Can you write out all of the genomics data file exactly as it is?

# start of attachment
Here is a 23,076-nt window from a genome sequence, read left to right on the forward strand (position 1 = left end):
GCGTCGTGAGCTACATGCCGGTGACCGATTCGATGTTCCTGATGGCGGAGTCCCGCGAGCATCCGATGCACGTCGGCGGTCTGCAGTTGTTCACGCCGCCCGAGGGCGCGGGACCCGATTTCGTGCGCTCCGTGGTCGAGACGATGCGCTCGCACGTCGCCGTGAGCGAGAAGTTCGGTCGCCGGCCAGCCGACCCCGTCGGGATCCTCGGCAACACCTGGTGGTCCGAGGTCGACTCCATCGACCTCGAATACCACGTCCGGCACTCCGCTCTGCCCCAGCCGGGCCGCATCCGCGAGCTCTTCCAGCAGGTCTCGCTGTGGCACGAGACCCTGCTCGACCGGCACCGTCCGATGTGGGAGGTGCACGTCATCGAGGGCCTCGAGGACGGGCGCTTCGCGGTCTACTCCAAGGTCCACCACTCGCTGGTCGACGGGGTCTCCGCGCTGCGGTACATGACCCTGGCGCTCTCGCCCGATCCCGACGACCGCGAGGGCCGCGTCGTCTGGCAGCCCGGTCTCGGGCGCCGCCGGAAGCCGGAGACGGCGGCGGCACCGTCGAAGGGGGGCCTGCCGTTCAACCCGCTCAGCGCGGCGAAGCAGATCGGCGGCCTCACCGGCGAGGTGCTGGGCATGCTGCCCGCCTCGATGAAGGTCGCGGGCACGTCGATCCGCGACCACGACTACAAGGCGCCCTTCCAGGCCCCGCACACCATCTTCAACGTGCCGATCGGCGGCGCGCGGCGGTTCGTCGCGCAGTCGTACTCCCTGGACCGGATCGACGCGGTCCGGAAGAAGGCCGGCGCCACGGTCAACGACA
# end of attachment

Here is a 23,076-nt window from a genome sequence, read left to right on the forward strand (position 1 = left end):
GCGTCGTGAGCTACATGCCGGTGACCGATTCGATGTTCCTGATGGCGGAGTCCCGCGAGCATCCGATGCACGTCGGCGGTCTGCAGTTGTTCACGCCGCCCGAGGGCGCGGGACCCGATTTCGTGCGCTCCGTGGTCGAGACGATGCGCTCGCACGTCGCCGTGAGCGAGAAGTTCGGTCGCCGGCCAGCCGACCCCGTCGGGATCCTCGGCAACACCTGGTGGTCCGAGGTCGACTCCATCGACCTCGAATACCACGTCCGGCACTCCGCTCTGCCCCAGCCGGGCCGCATCCGCGAGCTCTTCCAGCAGGTCTCGCTGTGGCACGAGACCCTGCTCGACCGGCACCGTCCGATGTGGGAGGTGCACGTCATCGAGGGCCTCGAGGACGGGCGCTTCGCGGTCTACTCCAAGGTCCACCACTCGCTGGTCGACGGGGTCTCCGCGCTGCGGTACATGACCCTGGCGCTCTCGCCCGATCCCGACGACCGCGAGGGCCGCGTCGTCTGGCAGCCCGGTCTCGGGCGCCGCCGGAAGCCGGAGACGGCGGCGGCACCGTCGAAGGGGGGCCTGCCGTTCAACCCGCTCAGCGCGGCGAAGCAGATCGGCGGCCTCACCGGCGAGGTGCTGGGCATGCTGCCCGCCTCGATGAAGGTCGCGGGCACGTCGATCCGCGACCACGACTACAAGGCGCCCTTCCAGGCCCCGCACACCATCTTCAACGTGCCGATCGGCGGCGCGCGGCGGTTCGTCGCGCAGTCGTACTCCCTGGACCGGATCGACGCGGTCCGGAAGAAGGCCGGCGCCACGGTCAACGACA